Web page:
Delving into the Mystery of the Lost Colony of Roanoke
(with help from an aiglette)
It’s a joy to be invited to contribute to A Bookish Affair to mark the end of my virtual book tour for The Lost Duchess just out in paperback. Many thanks for this opportunity.
With so much rich material behind the story of the book and the Lost Colony of Roanoke it’s difficult to pick out just one facet to talk about, but I thought I’d concentrate on a detail which gains significance in the fictional story and show how the narrative is woven into and around surviving traces from real history. In the details a story comes to life.
The detail concerns an aiglette (sometimes called an ‘aglet’ or ‘aiglet’). An aiglette is the metal tag of a lace, known as a ‘point’ in Elizabethan times, which was used to make it easier to thread through the eyelet holes of a garment, such as in fastening breeches to a doublet.
[Picture 1: An aiglette on a doublet c. 1580 at the Metropolitan Museum of Art ]
An aiglette could be ornamental as well as functional and made or decorated with precious metal or gems, but more usually it was a simple thin brass cone. The relevance of an aiglette to The Lost Duchess comes in untangling the conundrum of the disappearance of the men left on Roanoke by Sir Richard Grenville a year before the arrival of the colonists led by Governor John White. We sometimes forget that the ‘Lost Colony’ wasn’t the only one to disappear!
Grenville left at least fifteen men to safeguard the fort on Roanoke which he found inexplicably deserted in the summer of 1586. (He didn’t know that the garrison there had been evacuated by Sir Francis Drake a few weeks earlier.) The challenge for me in writing a story with this episode in the underlying history was to come up with a convincing explanation supported by credible clues. I decided to make a bit of a detective story out of the search for an answer, in much the same way that historians are still puzzling over what happened to the Lost Colony to this day.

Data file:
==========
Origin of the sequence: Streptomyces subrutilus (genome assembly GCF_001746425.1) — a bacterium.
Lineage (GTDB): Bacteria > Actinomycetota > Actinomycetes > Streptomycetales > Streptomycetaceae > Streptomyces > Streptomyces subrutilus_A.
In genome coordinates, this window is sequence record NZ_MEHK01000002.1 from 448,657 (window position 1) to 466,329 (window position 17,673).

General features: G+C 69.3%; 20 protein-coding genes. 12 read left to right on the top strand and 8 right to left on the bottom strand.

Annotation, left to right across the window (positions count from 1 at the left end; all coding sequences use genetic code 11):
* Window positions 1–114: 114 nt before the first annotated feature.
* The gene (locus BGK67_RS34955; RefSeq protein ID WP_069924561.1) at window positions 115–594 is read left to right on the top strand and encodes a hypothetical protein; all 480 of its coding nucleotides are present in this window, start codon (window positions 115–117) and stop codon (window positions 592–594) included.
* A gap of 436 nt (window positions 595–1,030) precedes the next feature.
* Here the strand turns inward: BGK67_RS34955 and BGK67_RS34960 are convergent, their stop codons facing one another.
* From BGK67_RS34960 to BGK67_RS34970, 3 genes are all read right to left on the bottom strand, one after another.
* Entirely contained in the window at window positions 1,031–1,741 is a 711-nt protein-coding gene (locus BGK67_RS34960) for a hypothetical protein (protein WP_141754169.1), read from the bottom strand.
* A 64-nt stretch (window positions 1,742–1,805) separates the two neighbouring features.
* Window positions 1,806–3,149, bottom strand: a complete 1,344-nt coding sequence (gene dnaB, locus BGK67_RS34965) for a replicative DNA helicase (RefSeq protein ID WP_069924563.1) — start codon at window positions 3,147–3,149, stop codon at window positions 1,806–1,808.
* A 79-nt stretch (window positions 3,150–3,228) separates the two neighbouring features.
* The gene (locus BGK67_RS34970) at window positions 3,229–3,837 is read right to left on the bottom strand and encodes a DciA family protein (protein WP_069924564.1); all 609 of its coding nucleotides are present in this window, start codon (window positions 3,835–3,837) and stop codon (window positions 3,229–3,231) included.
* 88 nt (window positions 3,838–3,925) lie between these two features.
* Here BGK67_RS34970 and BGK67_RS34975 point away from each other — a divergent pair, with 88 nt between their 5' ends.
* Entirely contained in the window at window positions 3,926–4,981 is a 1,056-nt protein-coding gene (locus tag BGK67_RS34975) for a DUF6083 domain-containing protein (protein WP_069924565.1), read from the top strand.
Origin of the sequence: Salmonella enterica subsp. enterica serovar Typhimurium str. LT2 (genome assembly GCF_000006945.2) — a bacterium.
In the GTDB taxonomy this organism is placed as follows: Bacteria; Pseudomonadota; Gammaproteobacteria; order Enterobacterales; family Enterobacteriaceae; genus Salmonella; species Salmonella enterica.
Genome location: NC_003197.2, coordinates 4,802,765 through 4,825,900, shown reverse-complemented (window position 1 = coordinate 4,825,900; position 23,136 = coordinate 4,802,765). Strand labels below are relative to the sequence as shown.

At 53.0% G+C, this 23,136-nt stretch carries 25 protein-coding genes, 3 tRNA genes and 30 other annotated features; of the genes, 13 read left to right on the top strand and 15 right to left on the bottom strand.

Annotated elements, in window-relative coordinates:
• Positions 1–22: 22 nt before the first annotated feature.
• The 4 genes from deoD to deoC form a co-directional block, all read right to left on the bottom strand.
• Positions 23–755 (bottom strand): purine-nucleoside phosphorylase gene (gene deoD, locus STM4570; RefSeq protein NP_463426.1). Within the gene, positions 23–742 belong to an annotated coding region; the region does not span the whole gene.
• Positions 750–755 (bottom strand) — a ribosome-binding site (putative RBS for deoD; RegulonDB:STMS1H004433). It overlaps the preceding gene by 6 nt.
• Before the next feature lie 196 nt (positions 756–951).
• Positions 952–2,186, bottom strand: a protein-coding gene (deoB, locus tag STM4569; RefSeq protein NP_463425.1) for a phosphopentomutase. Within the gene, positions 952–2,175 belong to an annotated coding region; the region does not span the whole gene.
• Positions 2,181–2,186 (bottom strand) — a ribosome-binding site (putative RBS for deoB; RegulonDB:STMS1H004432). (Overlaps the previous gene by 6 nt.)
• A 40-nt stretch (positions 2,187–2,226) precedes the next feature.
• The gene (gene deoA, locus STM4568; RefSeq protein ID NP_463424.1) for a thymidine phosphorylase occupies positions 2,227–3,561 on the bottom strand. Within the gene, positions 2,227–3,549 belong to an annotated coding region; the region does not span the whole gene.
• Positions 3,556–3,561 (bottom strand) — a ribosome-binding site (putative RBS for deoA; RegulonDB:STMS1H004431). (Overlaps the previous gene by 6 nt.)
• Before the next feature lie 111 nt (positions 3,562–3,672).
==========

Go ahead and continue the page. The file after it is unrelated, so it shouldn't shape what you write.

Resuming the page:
Part of the enigma is the dearth of traces. Why has no definitive physical evidence for the whereabouts of the Lost Colony ever been found? You’d think that at least 113 men, women and children would leave some trace of their existence – a button or coin or other artefact capable of dating – but there’s nothing that can be linked to the Lost Colony with any certainty.
[Picture 2: The Kendall ring found on Hatteras Island by the Croatan Project of East Carolina University at the site of the ancient capital of Croatoan. The engraved prancing lion has been attributed to the Kendall coat of arms and, since there was a Master Kendall listed amongst the first Roanoke garrison commanded by Ralph Lane (1585-6), it’s been suggested that the ring forms a material link between the first Englishmen to arrive on Roanoke and Native Americans in the region. But the ring still doesn’t represent a direct connection with the Lost Colony or shed light on the Colony’s exact location.]
The accounts kept at the time and in the decades immediately afterwards are our best evidence for what happened to the Lost Colony, but as regards the fate of Grenville’s men all we have is White’s diary:
‘…The same night, at sunne set [Governor White] went aland on the Island, in the place where our fifteene men were left, but we found none of them, nor any signe, that they had bene there, saving onely we found the bones of one of those fifteene, which the Savages had slaine long before...’